Wednesday, March 15, 2006

The Young Tourists of Sacre Coeur


Today was the brightest, warmest day I've ever experienced in Paris (my prior visit having been in December 2002), so we trotted back up to Sacre Coeur to look out over the city. (Trotted, apart from the final 90+ stairs on the butte, where Bondi & I raced each other to the summit.)

The view of the city was not considerably improved by the sunshine, except perhaps by being able to pick out a little more detail, but the basilica itself has greater presence.

Even more brightly lit, and certainly more gaily coloured is Jacques Demy's Les Demoiselles de Rochefort, his 1967 follow-up to the much-loved Les Parapluies De Cherbourg (1964). Both combine Michel Legrand's music with some of Catherine Deneuve's earliest screen appearances. Anyway Les D de R, was chosen as this month's film for student viewing by my school. I think I might have been the only student prepared for the rainbow froth that was about to appear before them, but I wasn't really in the mood to sit through more than 1/2 an hour of it that afternoon.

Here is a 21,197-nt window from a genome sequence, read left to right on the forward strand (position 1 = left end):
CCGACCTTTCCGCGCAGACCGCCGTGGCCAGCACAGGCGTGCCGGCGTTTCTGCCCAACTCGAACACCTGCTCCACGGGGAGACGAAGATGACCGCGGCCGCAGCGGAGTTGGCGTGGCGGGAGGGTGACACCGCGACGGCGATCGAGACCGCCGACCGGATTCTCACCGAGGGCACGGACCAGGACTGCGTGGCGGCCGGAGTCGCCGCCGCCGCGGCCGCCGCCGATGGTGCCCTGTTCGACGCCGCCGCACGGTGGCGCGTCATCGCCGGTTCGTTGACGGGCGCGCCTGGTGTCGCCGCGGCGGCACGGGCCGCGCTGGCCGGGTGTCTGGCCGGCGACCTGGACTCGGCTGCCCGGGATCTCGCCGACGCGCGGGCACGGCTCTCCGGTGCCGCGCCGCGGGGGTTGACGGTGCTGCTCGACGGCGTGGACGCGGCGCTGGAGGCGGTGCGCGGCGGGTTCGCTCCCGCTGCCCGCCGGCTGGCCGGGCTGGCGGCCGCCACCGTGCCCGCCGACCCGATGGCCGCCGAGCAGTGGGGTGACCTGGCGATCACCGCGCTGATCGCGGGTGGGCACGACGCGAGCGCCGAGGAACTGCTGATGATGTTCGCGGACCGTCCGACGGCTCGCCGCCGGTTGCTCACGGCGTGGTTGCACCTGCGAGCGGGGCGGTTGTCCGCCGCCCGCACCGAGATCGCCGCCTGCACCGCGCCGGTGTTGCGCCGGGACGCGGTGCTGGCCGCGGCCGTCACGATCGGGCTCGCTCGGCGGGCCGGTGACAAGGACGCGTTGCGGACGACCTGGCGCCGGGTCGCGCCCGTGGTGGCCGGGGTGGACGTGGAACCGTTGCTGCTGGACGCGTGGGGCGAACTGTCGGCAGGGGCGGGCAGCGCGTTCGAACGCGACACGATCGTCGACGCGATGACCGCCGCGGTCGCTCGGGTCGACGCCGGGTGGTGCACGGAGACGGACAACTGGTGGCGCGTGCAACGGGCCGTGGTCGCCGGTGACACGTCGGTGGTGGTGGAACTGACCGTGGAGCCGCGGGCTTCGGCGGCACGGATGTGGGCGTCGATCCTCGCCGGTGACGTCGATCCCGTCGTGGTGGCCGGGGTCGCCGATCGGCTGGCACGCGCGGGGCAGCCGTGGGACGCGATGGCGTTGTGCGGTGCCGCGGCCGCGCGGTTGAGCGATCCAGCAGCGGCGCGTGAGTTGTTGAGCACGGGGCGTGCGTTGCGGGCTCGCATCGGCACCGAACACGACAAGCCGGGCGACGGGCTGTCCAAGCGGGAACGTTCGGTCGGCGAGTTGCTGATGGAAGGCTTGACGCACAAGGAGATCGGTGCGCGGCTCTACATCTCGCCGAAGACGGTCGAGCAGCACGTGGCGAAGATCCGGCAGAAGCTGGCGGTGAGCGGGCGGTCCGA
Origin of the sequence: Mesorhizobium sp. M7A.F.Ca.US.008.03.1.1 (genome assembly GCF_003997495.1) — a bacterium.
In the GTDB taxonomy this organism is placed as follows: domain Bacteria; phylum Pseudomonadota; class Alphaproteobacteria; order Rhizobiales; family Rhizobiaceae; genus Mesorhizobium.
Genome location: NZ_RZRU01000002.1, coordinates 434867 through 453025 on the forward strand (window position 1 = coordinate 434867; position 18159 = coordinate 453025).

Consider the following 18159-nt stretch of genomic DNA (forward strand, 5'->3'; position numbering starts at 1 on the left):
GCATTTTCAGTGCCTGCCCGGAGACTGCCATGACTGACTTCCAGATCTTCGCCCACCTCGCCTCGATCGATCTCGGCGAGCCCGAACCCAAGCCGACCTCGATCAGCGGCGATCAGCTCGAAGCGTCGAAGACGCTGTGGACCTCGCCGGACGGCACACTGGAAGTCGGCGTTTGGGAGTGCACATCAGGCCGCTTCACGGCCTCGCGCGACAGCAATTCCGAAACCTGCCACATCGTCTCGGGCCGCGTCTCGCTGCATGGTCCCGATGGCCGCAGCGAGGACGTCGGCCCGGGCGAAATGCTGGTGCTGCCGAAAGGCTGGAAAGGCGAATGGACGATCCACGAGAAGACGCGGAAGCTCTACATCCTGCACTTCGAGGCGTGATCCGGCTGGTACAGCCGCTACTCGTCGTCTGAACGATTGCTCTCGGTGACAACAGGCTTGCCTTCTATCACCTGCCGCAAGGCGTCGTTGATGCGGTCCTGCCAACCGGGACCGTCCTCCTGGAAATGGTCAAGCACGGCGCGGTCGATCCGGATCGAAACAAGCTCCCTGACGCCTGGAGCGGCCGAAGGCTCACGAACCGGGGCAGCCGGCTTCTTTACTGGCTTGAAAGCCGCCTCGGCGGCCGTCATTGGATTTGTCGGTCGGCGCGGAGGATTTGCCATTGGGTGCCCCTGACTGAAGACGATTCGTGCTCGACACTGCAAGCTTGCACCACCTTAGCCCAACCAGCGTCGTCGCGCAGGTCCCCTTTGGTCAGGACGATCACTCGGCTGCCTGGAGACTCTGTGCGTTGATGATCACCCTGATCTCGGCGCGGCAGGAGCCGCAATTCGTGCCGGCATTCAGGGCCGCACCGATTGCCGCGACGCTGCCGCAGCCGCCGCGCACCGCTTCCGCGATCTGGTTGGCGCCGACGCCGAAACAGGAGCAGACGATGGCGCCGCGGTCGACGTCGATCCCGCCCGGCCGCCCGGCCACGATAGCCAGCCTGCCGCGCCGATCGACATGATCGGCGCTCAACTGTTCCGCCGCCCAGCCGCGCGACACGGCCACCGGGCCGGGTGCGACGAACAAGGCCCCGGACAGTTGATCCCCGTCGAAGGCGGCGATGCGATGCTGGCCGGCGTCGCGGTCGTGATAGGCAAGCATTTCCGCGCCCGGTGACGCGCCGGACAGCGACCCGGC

One of my favourite LPs was a suite of music from Les Parapluies De Cherbourg, together with another for The Go Between - the latter arranged as theme and variations for orchestra & two pianos. To my knowledge, it's never surfaced on CD. There has been a fine 2CD set of the complete score to Parapluies (which was through-sung) with a bunch of extras such as Tony Bennett singing a few pieces, and Legrand's Big Band attacking I Will Wait For You with enormous verve.
The most memorable time in class today was a set of discussions about whether or not we believed in reincarnation, heaven & hell, angels, fairies, peace on earth, UFOs etc. One of the new students did some impersonations of ET's "ET phone home" plea in several languages while I struggled to say: "No I don't believe in reincarnation but I did in a previous life."



I walked Bondi through rue Montorgueil yesterday to do some shopping, and arrange a tattoo inking and I could hear someone exclaiming "soixante dix kilo!" again and again behind me...either someone who'd heard Bondi's weight or the news had spread. It made me think of Serge Gainsbourg's pop-hit Soixante Neuf Annee Erotique. He sang that with Jane Birkin, also his collaborateuse (?) on Je t'aime after Brigitte Bardot turned it down. Their original version may only have been surpassed by Julian Clary & Bob Downe's cover on the Australian Banana Lounge compilation, which also has a bizarre cover of Tubthumping by Pastel Vespa. Posted by Picasa

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